Myth #6: My audience is too niche
Another barrier in people’s minds when it comes to research is that they think their audience is too niche, however that is generally not the case. The rate of development in technology over the last 15 years (and the subsequent decreases in cost) has been effectively embraced by the research industry, and this means that most audiences are very much researchable. Whether by smartphone app, online community, video diary boards, or online survey, most people can be engaged in some way. And with e-mail, social media and online research panels, very specific types of individuals can be identified. We’ve recently conducted research with a specific type of fisherman in Peru and third-trimester pregnant women across Italy, easily turning both around in less than two weeks. When I started in the industry that would have been impossible.
Unless your target audience is an isolated tribe in the Brazilian rainforest, you’re probably ok, but with the options available to us these days we’d probably even have a go at trying that!

Myth #7 Big data is better
For all the numerous positives which have come from big data, one negative has been the suggestion by some that it provides better information than traditional market research and can be used as an alternative. Yes, with vast amounts of data based on real / actual behaviour which organisations can slice and dice, segment and model to the nth degree, understanding has never been greater. Effective pilots and measures can be put in place to explore and predict the impact of different variables on behaviour, and the data-sets involved generate strong confidence. But is it truly a replacement for market research? Definitely not.
There is a huge gap when it comes to the ‘why’s?’ which is fundamental to true understanding. Yes, we know how they behave, but do we know why? What are their perceptions? What are their emotions? This is where research truly comes to the fore, particularly qualitative. Rather than being used to replace market research, the true value in big data is using it to accompany and strengthen traditional research for stronger insights.

Myth #8: It’s too late
Another benefit of the enhanced use of technology in market research is that the timescales for turnaround have been dramatically shortened. It is now feasible to launch a short online survey on one day and be analysing findings from 1,000 respondents 24 hours later, or running online depth interviews or groups within the same timescales.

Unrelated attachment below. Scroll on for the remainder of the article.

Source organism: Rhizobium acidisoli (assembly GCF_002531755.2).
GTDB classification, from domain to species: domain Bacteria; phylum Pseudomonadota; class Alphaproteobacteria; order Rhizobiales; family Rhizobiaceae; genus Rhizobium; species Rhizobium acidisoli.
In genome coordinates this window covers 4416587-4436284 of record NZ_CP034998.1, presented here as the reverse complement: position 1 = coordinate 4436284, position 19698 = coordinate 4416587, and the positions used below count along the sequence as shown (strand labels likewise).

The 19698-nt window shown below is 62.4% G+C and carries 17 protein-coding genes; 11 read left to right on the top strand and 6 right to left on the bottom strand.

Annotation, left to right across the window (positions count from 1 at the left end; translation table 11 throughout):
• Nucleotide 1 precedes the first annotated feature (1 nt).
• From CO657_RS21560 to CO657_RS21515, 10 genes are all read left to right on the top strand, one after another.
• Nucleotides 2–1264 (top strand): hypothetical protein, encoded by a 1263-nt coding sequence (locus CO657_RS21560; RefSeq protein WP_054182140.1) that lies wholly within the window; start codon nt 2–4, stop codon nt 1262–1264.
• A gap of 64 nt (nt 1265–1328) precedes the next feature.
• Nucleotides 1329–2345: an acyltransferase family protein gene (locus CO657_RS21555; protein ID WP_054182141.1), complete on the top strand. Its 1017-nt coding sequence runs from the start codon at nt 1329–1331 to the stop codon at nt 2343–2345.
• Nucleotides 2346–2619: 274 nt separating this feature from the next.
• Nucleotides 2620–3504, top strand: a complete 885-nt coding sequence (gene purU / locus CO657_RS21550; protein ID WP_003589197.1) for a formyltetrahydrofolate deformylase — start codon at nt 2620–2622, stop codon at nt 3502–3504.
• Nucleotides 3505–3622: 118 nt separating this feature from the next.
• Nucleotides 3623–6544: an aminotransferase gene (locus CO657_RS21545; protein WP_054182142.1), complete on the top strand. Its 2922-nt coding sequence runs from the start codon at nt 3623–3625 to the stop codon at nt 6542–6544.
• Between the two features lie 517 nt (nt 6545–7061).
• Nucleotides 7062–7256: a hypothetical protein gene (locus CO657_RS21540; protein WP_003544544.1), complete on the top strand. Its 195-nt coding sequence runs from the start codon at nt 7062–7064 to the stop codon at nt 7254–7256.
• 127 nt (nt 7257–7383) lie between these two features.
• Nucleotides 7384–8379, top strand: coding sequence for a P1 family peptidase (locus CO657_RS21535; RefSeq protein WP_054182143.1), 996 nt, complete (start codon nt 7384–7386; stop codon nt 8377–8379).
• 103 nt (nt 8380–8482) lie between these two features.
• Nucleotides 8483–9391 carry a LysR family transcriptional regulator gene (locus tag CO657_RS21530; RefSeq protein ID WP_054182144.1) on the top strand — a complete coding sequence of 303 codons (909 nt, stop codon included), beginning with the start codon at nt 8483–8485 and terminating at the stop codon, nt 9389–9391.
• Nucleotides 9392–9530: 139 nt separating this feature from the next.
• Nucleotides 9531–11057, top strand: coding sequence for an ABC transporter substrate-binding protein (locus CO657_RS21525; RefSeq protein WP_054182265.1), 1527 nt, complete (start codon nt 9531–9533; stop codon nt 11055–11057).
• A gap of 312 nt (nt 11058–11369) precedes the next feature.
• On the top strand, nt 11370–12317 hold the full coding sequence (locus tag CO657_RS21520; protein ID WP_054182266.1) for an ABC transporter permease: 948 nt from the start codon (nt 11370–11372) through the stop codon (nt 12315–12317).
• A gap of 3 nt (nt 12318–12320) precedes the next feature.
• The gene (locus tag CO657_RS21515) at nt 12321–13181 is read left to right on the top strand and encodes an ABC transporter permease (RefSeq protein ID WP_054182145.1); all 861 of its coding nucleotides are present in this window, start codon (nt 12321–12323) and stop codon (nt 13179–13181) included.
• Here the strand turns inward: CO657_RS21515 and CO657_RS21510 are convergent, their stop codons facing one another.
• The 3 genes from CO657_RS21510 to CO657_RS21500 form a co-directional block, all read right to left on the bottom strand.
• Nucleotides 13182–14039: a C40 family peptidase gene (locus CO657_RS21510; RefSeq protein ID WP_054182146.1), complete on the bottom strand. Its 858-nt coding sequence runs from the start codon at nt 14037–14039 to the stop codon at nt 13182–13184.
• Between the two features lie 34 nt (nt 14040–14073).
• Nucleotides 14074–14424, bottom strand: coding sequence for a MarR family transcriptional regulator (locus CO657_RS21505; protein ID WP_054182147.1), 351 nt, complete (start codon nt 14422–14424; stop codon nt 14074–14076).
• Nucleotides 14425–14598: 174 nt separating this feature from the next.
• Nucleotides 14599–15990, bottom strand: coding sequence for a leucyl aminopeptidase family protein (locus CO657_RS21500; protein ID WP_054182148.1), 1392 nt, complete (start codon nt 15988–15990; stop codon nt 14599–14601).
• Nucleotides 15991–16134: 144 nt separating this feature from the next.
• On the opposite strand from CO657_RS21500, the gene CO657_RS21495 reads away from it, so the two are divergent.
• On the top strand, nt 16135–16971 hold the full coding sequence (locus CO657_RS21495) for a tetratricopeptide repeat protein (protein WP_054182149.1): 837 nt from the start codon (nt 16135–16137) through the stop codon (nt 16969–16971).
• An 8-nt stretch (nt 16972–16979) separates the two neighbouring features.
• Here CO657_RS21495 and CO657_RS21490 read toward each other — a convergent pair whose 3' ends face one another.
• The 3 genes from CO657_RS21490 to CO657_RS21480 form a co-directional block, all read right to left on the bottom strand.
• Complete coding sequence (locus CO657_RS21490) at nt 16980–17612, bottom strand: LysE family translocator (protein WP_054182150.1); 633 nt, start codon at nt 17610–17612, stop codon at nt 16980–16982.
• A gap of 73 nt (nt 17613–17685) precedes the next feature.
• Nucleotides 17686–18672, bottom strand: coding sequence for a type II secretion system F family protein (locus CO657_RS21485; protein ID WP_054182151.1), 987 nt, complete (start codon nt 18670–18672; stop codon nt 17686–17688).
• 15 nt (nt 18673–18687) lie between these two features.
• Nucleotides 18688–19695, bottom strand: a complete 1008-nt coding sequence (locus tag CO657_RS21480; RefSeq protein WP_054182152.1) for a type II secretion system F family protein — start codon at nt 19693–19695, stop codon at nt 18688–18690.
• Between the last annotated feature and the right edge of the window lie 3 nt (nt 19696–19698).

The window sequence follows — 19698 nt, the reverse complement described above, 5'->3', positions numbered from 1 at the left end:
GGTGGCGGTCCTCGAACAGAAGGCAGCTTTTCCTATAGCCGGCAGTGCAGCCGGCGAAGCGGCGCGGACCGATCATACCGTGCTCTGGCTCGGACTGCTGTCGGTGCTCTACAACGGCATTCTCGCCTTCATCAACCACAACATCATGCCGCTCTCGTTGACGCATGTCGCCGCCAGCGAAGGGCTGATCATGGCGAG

If you’re two days from launching new creative, or a new product or service and you still have nagging doubts about some wording, or imagery or a minor detail, there’s still a chance you can launch with more confidence. It’s not the ideal, but it’s better than the alternative. It could be the difference between wasting an entire budget on an ineffective launch or celebrating your successes with enhanced customer undertstanding.

Myth #9: We are the survey police
The last myth I’d like to expose is that we are the survey police. I’ve sat in plenty of meetings with client’s PR agencies as they nervously reference ‘research’ that they have done to generate a story, or angle or stat (‘You’re not going to like it but we did ‘X’ or asked Y’). I might not have done a great job at dispelling this myth through this blog, but ultimately research agencies are there to help our clients and partners, whatever their goals. If the goal is purely PR, then that’s fine, but we can use our expertise to help hone your question(s) or approach more effectively. If you’ve chosen to use Survey Monkey for budgetry reasons, we can help inform your questionnaire or support on your analysis. We’re not going to sulk or shout!
Whisper it quietly, but we’re not all actually grey-suited, grey-haired, grey-complexioned robots churning through data and churning out graphs. We’re a more creative part of the marketing mix than we’re given credit for. We’ve probably embraced the use of a broad range of technology more quickly and widely than other disciplines, and this enables us to know your customers better than you do and communicate this in an engaging and user-friendly way to have a real impact on strategy. Myth number 10, we’re not as important as other marketing disciplines? You might be surprised.

Gareth Hodgson is a director at Mustard Market Research Ltd., Manchetster.
What to know more? Mustard will be attending PN Live on February 15 & 16. Visit us at stand 12 (directly opposite the bar).